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Old 04-25-2007, 07:26 AM   #11
Allen Yeh
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Great article.

Incorporated the 1 leg straight leg deadlift yesterday and it was harder than it looked like it would be. Also I'm sure the front squats had something to do with it also but my glutes are super sore today, hamstrings are somewhat.
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Old 04-25-2007, 07:33 AM   #12
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Mike Boyles comments in the article discussion area are pretty good also.

http://www.t-nation.com/readTopic.do?id=1543675
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Old 04-25-2007, 07:52 AM   #13
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Quote:
Originally Posted by Robb Wolf View Post
This sounds eerily like crossfits take on the role of the abbs...mid-line stability.
Latest USA Weightlifting newsletter had an article about training the abs for stability. Reiterated a lot of stuff that most people here probably know, but it was kind of cool read.

More high quality stuff from Boyle.
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Old 04-25-2007, 10:36 AM   #14
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Quote:
Originally Posted by Ken Urakawa View Post
Latest USA Weightlifting newsletter had an article about training the abs for stability. Reiterated a lot of stuff that most people here probably know, but it was kind of cool read.

More high quality stuff from Boyle.
Agree. Today my "stabilizers" hurt like a mutha.

I remember Greg preaching about the abs responding to static/isometric work better than loading or reps. In other words, L-sits and L-pull ups as opposed to loaded sit-ups and crunches. Later, I see Cressey and Robertson then others touting bridges and other static holds for mid-line stability.

Sometimes we get the answer before we know the question.
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Old 04-25-2007, 10:38 AM   #15
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The one leg stuff really seems to hit the glutes.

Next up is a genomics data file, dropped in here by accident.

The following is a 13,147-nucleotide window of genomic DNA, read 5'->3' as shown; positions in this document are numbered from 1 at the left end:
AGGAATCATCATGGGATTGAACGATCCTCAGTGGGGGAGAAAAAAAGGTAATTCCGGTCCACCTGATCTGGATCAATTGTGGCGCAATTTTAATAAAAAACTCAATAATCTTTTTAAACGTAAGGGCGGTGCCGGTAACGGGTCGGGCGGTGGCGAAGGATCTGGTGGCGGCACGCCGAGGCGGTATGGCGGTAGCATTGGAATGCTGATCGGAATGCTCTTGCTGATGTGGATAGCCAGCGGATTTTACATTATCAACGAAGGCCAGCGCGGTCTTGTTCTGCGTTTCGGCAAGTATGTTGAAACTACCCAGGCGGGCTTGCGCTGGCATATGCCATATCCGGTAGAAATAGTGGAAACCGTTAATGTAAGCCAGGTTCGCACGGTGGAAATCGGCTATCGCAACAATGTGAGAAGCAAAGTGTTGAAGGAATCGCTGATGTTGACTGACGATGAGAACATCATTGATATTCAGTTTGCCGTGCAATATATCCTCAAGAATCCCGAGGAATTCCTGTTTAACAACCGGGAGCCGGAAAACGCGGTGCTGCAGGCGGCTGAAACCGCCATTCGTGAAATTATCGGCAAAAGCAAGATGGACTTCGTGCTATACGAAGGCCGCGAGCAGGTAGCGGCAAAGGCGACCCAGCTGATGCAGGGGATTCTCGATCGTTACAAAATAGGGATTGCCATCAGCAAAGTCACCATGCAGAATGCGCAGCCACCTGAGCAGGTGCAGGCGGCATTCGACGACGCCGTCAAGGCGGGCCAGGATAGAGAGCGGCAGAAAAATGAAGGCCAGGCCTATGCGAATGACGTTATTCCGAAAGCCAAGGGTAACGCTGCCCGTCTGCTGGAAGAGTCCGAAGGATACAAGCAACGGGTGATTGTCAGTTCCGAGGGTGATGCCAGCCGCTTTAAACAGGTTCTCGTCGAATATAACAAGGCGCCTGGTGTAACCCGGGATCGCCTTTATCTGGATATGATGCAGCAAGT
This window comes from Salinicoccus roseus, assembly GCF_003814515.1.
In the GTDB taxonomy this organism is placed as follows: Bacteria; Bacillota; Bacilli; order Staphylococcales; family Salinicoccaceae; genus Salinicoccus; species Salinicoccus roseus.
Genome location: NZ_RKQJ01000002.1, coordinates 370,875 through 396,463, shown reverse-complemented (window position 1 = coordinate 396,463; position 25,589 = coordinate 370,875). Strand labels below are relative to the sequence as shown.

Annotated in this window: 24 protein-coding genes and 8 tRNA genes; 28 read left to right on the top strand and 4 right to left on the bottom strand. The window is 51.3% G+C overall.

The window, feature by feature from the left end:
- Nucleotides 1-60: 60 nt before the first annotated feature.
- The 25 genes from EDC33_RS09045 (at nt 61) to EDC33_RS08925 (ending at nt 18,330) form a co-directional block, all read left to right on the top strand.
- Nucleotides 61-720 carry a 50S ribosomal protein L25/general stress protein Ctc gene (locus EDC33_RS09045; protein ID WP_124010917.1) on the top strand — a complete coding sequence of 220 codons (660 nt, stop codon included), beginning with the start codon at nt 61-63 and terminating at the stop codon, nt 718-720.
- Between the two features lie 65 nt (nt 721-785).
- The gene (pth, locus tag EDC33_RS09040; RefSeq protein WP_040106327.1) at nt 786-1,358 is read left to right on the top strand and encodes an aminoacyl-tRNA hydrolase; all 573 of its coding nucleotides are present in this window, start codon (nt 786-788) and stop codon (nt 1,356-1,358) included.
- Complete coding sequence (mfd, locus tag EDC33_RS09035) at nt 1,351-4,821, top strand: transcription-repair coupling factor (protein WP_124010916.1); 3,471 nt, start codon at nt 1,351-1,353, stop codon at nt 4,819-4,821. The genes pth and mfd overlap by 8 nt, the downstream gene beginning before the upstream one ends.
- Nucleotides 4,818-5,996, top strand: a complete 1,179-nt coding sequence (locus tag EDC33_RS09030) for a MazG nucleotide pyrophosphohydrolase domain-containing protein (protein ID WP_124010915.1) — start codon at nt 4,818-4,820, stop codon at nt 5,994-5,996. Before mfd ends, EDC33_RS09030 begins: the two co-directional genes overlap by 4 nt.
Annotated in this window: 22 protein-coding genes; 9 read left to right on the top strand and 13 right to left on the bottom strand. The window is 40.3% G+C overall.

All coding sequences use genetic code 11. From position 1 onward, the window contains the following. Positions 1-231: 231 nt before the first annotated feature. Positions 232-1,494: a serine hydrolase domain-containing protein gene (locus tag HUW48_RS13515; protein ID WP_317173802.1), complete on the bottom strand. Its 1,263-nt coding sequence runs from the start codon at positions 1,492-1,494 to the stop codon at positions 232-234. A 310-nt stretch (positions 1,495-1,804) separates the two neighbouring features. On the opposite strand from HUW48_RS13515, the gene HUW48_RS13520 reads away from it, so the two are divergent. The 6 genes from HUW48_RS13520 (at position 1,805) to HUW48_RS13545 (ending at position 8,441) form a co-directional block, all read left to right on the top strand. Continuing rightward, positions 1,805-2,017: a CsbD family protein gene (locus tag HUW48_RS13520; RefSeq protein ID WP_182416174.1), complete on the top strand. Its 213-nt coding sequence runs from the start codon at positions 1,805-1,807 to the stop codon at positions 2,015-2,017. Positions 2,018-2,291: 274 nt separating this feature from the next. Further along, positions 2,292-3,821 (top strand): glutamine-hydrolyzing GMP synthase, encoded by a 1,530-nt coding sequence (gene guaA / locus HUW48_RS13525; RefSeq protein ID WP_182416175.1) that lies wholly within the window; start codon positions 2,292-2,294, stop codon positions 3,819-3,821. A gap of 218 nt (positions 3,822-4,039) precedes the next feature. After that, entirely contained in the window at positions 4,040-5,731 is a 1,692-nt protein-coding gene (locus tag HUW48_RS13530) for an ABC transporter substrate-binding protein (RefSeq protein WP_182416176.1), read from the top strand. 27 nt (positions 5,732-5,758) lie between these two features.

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Old 04-25-2007, 11:33 AM   #16
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I feel it there and in the abductors.
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Old 04-26-2007, 04:51 AM   #17
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What would people recommend as a good source of single leg progressions? I've got (& quite like) The Vertical Jump Development Bible by Baggett, as it has a good range of single leg exercises (although it is a bit high-volume).
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Old 04-27-2007, 08:52 AM   #18
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Quote:
Originally Posted by Daniel Christensen View Post
What would people recommend as a good source of single leg progressions? I've got (& quite like) The Vertical Jump Development Bible by Baggett, as it has a good range of single leg exercises (although it is a bit high-volume).
VJDB is one of the best sports training books ever written. It 1) works, 2) is clear, 3) has a focused goal, and 4) explains why it does what it does.

So, two things:

1) If you are thinking about improving your jumping ability (or general power ability), just start the novice plyo routine and do it with your strength training. The alternating lunges (do reverse lunges if you like) and lunge jumps will get your started with unilateral movements using bodyweight.

2) If you want other unilateral movements and/or something for weight training days, I'd recommend two simple ones: Bulgarian split squats (a lunge with one foot on bench behind you face down and one foot on the floor -or- on a weight plate) and 1-leg RDL/SDL/DL (stand on one foot, let the other foot float up and back as you bend at the weight and touch the standing foot). Master these with bodyweight before moving on. And I mean master ... be able to do slow controlled ecc/pause/concentric for 20 reps. Balance will be an issue. That's ok ... it's your stabilizers saying: I'm not used to stabilizing.

Granted, that's a start, not a progression. For more ideas, look at Cressey and Robertson's (or maybe it's only by one of them) "single-leg supplements" at t-nation.

Regards,
Mark
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Old 04-27-2007, 08:52 PM   #19
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I was doing the single leg squat today and found my knee would go out past my toe, is this bad? I was under the impression this could damage my knee, so I ended up doing the one legged squats with my back against the wall...
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Old 04-27-2007, 09:15 PM   #20
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Kevin,
Relax. With your heels down, the knees-over-the-toes thing is a non-issue. It becomes an issue as the heels start leaving the deck and the shear forces in the knee(s) starts rising drastically.
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